The two official receipts above were issued by the LTO around the same time in October 2023. On the left is an initial motor vehicle registration of a sports utility vehicle in Muntinlupa City, and crucially, the motorist was not charged an additional computer fee because the registration was processed through the LTMS.

On the right is another initial motor vehicle registration, this time of a motorcycle in the LTO National Capital Region (NCR)’s West Regional Office. Because it was processed under Stradcom’s system, the motorist had to pay an additional P507 – P169 multiplied thrice since an initial registration lasts for three years.

Why do you need to pay computer fees to Stradcom? Under Stradcom’s build-own-operate (BOO) scheme with the LTO, the government does not pay for the set-up, operation, or maintenance of its IT system. Stradcom does. In return, the company recovers this through fees. Motorists have to pay P169 for every LTO transaction. A source that operates a PMVIC also told Rappler that they have to pay P45 every time that they upload inspection test results into the Stradcom system.

Way back in October 2005, a report by the Commission on Audit (COA) already warned that the public would have to bear the cost. In the COA Management Services Report No. 2004-03B, the state auditor said that “the interest of the public was not adequately protected under existing condition where IT fees are imposed without taking into account its acceptability to the end-users and establishment of the rate of return,” pointing out that an increase ranging from 4% to 440% of the LTO base fee at the time was added to the IT fees.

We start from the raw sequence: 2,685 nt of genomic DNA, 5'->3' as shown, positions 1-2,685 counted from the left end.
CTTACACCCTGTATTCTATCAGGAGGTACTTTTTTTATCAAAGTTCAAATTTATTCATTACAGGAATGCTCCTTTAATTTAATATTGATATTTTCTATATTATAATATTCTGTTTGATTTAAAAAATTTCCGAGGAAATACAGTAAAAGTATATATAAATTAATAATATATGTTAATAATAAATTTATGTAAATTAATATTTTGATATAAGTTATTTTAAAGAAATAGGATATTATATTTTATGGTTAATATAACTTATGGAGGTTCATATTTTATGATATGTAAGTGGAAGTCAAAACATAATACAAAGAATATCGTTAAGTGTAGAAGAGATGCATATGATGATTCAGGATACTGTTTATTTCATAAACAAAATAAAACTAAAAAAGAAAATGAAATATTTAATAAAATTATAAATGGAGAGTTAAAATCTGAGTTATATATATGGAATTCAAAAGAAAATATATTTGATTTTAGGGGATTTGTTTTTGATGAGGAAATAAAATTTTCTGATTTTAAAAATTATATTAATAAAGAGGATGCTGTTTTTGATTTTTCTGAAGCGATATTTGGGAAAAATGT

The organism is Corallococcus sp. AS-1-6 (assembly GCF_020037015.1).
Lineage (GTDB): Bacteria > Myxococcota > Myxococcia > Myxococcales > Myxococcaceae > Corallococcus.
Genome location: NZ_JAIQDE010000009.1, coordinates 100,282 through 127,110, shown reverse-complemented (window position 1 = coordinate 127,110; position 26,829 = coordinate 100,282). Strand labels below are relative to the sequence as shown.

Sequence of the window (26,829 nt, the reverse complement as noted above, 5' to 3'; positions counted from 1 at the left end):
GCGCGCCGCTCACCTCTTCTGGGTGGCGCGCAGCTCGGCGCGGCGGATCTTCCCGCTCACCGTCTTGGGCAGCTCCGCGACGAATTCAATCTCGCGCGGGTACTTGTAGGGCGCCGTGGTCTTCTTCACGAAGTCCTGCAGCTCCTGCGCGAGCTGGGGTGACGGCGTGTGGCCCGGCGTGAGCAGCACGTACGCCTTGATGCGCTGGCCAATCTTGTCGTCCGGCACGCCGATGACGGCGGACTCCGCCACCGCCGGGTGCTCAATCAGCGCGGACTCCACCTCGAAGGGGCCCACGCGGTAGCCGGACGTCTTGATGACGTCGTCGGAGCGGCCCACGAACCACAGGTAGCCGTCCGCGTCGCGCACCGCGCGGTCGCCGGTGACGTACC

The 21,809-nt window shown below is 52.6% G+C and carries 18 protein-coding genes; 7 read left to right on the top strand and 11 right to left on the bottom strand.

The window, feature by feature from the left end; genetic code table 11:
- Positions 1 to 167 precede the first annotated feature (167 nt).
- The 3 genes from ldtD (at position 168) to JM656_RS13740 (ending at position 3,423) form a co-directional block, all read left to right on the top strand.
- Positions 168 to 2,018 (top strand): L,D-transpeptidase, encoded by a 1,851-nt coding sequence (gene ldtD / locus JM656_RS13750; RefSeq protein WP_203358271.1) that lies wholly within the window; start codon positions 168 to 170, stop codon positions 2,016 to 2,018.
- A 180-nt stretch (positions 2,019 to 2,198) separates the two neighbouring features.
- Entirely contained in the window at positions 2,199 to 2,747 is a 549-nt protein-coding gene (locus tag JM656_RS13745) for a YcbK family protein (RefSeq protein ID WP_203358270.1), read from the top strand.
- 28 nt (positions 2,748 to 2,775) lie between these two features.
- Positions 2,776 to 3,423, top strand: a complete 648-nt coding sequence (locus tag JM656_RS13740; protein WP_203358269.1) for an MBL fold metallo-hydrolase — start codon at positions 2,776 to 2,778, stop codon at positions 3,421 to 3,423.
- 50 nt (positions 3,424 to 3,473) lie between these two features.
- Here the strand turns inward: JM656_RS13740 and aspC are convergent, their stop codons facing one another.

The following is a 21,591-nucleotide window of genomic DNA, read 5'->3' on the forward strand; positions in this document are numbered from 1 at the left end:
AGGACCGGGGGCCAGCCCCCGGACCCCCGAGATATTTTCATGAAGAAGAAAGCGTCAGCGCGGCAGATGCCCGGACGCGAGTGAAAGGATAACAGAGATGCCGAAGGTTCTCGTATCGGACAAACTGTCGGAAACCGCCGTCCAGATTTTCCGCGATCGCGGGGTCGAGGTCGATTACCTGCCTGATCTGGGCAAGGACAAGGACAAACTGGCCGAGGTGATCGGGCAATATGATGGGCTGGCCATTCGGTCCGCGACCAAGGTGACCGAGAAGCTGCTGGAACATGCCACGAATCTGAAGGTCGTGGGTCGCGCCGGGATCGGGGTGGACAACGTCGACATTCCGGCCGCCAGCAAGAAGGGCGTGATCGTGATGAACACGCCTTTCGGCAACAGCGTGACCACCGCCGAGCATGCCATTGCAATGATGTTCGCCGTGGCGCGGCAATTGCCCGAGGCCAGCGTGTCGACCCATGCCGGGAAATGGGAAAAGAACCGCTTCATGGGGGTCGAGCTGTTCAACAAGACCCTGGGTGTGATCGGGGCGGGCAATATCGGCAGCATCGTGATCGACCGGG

Meanwhile, motorists are charged no extra fees when transactions are done with the LTO through the LTMS. That’s because the government already invested around P8 billion for the hardware and software components of the IT project, which is now owned by the government as well.